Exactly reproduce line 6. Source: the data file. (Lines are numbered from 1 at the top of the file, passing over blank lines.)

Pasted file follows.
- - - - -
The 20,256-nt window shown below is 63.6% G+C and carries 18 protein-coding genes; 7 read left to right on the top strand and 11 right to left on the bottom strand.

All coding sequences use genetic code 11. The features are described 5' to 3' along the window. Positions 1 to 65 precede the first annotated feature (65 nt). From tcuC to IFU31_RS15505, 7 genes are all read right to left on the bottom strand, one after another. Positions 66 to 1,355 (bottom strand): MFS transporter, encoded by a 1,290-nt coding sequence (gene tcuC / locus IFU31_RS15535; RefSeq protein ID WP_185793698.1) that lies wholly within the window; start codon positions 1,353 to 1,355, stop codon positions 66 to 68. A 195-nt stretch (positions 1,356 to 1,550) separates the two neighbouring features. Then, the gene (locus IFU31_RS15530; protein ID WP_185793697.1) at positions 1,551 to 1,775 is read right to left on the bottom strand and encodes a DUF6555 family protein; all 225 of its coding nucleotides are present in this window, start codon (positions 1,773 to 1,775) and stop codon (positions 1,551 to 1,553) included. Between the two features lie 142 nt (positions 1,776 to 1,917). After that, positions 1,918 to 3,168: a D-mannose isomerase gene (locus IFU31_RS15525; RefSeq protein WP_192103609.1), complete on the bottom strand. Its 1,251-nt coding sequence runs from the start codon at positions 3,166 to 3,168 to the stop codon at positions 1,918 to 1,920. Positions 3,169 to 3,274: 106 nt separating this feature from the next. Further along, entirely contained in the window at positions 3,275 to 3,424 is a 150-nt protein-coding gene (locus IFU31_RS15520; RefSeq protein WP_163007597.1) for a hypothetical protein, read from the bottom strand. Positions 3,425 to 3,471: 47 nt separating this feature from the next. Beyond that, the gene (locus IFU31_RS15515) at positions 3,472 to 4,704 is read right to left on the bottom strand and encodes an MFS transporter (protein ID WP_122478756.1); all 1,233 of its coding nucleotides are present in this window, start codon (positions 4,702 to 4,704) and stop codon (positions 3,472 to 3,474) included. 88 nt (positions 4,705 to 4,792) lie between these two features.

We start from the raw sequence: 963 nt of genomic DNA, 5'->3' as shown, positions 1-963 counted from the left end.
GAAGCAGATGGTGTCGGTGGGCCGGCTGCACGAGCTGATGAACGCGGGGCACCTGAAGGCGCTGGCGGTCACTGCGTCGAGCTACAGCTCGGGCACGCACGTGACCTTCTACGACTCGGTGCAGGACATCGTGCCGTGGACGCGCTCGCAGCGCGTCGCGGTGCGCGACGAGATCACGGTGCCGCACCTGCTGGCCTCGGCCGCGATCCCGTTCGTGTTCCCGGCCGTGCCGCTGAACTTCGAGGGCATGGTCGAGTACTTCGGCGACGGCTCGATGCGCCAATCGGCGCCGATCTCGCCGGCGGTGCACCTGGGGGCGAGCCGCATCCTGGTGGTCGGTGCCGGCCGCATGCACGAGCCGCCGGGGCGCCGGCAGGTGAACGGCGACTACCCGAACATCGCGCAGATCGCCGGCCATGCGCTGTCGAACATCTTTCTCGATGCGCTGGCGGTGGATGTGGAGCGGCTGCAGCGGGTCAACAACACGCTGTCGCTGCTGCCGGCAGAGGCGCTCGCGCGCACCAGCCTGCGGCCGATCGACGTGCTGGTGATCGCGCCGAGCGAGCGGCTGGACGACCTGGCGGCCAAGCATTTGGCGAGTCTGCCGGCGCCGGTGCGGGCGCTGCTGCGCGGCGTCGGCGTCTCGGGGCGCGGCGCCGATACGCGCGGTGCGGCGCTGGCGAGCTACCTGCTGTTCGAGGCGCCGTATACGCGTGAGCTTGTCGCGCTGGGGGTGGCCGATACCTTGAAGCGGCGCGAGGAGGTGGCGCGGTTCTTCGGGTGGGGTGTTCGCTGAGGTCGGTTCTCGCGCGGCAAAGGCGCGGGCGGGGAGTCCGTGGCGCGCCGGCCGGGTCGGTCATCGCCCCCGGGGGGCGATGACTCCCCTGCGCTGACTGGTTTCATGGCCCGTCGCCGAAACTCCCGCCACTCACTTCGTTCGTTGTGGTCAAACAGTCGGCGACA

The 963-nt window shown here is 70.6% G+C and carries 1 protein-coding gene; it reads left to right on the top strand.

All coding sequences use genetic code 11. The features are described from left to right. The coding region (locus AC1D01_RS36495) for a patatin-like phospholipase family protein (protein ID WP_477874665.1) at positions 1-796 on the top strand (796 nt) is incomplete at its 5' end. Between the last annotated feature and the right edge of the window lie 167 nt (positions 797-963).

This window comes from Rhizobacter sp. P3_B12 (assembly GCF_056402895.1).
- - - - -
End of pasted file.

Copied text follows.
All coding sequences use genetic code 11. The features are described from left to right. The coding region (locus AC1D01_RS36495) for a patatin-like phospholipase family protein (protein ID WP_477874665.1) at positions 1-796 on the top strand (796 nt) is incomplete at its 5' end. Between the last annotated feature and the right edge of the window lie 167 nt (positions 797-963).